If your Roadside assistance doesn’t have portable chargers, they then tow your car to the next charging station

Can you jump-start an electric car?

Your EV has two batteries. The ones we’ve been talking about are the ones that power your car, but there is also a 12v battery, just like in ICE cars, that helps unlock your doors with your fob, turn on lights when the car isn’t on, and things like that. This battery can be jumped, and it doesn’t take much to do so since it doesn’t handle as much of a workload as a battery in an ICE car

What drains my battery? 

When you are planning your drive and trying to stretch your charge as far as it can go, it is good to have an idea of what affects your battery life while you are out and about.  

  • Freezing Temperatures 
    • When it is really cold out, your EV will have a harder time keeping it running. 
  • Highway driving 
    • When you are driving on the highway you do not use your regenerative braking system as much, so it is a more constant drain 
  • Driving/Acceleration 
    • Of course, driving your car will drain your battery, but also the way your drive can drain it faster. Trying to keep your acceleration smooth and allowing your car to slow with the regenerative braking will help keep this to a minimum 
  • In-cabin climate control 
    • If you are running the heat or running the AC it will take energy from your battery. The more you run it, the more it drains your battery. Your heated seat actually takes less energy than running the heat since you don’t need the fan to run.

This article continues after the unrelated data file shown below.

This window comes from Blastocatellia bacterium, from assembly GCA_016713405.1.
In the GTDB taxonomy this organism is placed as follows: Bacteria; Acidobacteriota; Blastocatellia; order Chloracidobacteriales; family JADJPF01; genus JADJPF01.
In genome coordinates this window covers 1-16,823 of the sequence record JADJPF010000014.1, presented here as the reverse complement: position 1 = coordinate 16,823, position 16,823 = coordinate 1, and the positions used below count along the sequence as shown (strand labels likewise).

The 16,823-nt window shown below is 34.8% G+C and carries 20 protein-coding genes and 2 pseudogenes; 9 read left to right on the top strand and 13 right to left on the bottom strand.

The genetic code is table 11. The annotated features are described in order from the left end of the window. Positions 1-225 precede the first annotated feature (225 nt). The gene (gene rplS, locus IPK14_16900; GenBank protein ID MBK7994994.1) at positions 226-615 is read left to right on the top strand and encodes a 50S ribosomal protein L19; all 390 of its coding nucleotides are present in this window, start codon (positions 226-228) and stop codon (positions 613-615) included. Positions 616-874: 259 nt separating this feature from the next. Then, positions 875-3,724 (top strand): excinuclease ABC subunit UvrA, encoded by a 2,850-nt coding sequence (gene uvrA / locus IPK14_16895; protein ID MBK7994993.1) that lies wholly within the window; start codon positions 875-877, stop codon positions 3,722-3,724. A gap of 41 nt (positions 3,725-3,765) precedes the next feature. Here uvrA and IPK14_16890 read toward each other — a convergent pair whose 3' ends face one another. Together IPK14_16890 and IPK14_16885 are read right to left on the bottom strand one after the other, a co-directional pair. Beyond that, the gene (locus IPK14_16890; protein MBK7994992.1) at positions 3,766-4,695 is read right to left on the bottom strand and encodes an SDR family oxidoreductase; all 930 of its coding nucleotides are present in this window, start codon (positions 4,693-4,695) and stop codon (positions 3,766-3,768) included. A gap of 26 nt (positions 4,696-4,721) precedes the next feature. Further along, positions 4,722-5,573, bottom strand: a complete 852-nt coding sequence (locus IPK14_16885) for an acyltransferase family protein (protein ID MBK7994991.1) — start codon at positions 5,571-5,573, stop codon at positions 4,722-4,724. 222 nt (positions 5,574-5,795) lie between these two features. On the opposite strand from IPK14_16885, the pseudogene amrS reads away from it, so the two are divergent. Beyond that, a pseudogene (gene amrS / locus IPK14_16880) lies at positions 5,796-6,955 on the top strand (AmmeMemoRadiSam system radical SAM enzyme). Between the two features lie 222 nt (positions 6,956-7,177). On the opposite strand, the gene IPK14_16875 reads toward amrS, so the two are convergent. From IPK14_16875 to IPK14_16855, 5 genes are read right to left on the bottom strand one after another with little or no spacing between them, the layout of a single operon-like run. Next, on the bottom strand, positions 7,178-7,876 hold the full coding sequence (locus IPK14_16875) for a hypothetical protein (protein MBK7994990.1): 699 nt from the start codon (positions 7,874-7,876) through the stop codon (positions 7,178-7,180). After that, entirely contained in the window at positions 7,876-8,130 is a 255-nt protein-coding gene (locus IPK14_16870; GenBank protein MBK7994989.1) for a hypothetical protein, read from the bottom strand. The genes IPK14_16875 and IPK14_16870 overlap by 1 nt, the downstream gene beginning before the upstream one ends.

• Weight 
    • This is pretty straightforward, and no different than a gas car. The more weight it must move, the more the engine must work to move the car.  
  • Navigation and Infortainment 
    • Screens are getting bigger and the computers are getting stronger, and with that, they need more power. It isn’t a huge drain, but it is one of the things you can make some adjustments to try to squeeze the extra mile.  


Nobody wants to run out of power in their EV, but if you do run out of juice, it isn’t a big deal. You won’t damage your car as you would with an ICE car, and it may take a little longer to fuel up, but you won’t have to worry about being able to get your car up and running again.  

If you are here shopping for a new EV or you are a current EV owner, we hope this was helpful, and feel free to reach out to our amazing service teams, who have special training on EVs, to answer your questions.